I gave a wistful commentary on what RR beans might mean to monarch butterflies. The link is the virtual eradication of milkweeds from our fields.
Never mind I thought I hated them as they slipped aside from my hoe walking beans or the sticky sap gummed up my fingers. Still there were the amazingly beautiful surprises when the combine reel would whack a ripe pod and the seeds would explode like graceful slow-motion snowflakes.
But like my ancestors talking about passenger pigeons, it may soon be a lost piece of nature.
While other factors cannot be dismissed, lack of milkweeds is the main cause of the monarch's slide toward extinction.
“The migration is definitely proving to be an endangered biological phenomenon,” Lincoln Brower, a leading entomologist at Sweet Briar College in Virginia, told the Associated Press. “The main culprit is now GMO herbicide-resistant corn and soybean crops and herbicides in the USA, [which] leads to the wholesale killing of the monarch’s principal food plant, common milkweed.”Monarch butterflies lay their eggs on milkweed plants. When the eggs hatch, the larvae feed off the plant. Researchers say that without milkweed, there are no butterflies."They can't lay eggs on anything else,” Christopher Singer, founder of the nonprofit Live Monarch Foundation, said in a statement, according to theChristian Science Monitor. “Can't lay it on a watermelon, can't lay it on a parsley plant. It has to be a milkweed plant."[More]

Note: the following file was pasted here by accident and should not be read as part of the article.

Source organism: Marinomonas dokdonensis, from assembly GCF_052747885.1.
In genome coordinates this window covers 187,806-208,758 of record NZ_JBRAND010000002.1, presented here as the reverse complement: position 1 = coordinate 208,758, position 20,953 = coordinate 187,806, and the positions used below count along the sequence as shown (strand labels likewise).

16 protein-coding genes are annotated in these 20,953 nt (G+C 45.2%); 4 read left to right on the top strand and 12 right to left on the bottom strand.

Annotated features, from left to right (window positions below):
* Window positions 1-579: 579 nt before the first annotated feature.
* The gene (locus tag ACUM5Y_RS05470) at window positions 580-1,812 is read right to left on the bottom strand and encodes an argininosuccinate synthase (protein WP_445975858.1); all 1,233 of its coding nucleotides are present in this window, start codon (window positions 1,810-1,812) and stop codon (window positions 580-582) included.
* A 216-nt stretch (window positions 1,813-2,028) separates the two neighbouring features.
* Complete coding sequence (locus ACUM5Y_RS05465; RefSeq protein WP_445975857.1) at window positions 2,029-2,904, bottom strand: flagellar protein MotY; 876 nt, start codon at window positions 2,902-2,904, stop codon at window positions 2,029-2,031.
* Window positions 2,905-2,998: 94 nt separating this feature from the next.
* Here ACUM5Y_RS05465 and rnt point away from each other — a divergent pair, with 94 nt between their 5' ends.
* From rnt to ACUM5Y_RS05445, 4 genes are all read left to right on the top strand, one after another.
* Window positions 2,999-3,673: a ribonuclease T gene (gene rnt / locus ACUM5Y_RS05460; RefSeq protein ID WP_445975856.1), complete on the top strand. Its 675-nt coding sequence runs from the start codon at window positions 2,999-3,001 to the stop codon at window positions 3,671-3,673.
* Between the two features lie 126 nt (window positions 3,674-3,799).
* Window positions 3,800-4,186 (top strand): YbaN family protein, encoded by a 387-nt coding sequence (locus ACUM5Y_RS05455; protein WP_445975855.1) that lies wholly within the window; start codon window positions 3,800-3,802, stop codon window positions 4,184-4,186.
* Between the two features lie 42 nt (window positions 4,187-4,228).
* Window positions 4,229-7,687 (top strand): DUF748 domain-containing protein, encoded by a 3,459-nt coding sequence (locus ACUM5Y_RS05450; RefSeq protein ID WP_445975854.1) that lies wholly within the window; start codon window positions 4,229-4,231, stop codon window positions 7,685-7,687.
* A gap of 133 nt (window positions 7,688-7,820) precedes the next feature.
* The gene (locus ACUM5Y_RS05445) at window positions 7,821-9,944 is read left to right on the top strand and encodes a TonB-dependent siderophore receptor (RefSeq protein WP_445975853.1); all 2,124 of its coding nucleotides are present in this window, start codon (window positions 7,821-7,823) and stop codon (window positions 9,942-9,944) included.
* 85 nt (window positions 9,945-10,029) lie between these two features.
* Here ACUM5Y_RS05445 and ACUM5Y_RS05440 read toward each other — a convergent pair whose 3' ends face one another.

This is not an "Alas Babylon!" post. Species go extinct and arise constantly. This one strikes me as regrettable, but only because of so many milkweed-monarch memories. My grandchildren will never miss the monarch butterflies they never saw.
It does seem a little unnecessary, however. And more than a little sad.